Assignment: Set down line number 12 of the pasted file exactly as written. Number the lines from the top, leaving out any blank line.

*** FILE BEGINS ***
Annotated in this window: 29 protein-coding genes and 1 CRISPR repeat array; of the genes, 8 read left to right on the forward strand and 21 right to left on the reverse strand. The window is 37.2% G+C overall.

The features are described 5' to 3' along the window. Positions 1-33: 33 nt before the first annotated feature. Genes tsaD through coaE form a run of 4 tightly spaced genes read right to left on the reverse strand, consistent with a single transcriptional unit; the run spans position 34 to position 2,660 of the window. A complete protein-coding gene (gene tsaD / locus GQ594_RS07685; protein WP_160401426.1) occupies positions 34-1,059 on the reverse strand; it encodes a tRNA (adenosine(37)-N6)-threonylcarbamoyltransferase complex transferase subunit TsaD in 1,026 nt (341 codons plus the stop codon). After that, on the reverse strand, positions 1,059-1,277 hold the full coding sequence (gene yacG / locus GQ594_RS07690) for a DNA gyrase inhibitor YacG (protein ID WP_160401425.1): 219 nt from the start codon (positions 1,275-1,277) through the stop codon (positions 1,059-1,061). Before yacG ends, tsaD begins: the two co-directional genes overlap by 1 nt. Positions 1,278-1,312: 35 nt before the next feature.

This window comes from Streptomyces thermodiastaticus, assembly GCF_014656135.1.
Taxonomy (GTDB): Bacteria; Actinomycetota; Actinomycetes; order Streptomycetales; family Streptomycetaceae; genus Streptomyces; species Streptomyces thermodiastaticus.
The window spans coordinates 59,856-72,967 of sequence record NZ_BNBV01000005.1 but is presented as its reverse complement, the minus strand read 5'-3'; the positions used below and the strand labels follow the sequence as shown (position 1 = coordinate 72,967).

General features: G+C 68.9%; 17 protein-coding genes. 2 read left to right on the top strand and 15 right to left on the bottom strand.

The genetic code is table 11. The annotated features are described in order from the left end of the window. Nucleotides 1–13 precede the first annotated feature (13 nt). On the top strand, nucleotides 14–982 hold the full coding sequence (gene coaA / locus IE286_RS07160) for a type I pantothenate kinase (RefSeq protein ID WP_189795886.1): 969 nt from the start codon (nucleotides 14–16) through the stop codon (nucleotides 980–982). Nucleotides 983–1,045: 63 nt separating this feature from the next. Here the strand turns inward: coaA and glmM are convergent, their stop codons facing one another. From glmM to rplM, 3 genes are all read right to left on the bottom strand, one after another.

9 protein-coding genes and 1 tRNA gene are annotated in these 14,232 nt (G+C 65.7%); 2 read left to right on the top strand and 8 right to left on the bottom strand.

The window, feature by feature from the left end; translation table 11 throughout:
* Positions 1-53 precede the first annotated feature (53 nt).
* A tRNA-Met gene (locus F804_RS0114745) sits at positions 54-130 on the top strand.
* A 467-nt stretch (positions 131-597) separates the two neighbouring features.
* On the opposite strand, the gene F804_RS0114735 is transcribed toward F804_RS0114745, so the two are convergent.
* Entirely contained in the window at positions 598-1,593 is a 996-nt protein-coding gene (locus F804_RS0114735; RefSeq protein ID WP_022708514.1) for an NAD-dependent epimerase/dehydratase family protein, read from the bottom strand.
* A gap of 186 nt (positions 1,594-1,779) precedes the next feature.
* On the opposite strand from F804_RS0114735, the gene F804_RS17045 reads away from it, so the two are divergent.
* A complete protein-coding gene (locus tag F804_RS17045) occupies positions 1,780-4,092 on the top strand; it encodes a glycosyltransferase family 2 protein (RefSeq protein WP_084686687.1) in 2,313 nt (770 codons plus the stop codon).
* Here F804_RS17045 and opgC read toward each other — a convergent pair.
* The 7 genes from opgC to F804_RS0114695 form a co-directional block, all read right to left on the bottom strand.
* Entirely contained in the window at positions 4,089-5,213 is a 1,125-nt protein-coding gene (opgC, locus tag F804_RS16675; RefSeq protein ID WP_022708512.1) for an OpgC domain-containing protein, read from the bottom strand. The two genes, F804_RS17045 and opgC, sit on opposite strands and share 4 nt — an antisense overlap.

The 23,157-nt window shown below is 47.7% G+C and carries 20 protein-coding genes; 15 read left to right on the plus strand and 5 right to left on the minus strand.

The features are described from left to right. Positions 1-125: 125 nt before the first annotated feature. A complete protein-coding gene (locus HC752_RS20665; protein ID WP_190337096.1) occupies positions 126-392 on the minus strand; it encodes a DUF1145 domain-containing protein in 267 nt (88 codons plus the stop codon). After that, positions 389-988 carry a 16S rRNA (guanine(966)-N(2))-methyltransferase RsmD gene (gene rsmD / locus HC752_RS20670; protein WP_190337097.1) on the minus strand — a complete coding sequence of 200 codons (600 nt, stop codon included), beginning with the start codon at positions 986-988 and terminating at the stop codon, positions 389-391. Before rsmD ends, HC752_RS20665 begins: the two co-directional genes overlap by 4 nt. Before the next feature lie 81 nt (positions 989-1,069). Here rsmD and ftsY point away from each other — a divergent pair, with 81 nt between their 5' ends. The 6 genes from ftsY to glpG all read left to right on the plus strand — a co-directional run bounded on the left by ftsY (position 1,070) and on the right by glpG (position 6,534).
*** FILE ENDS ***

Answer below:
* A 467-nt stretch (positions 131-597) separates the two neighbouring features.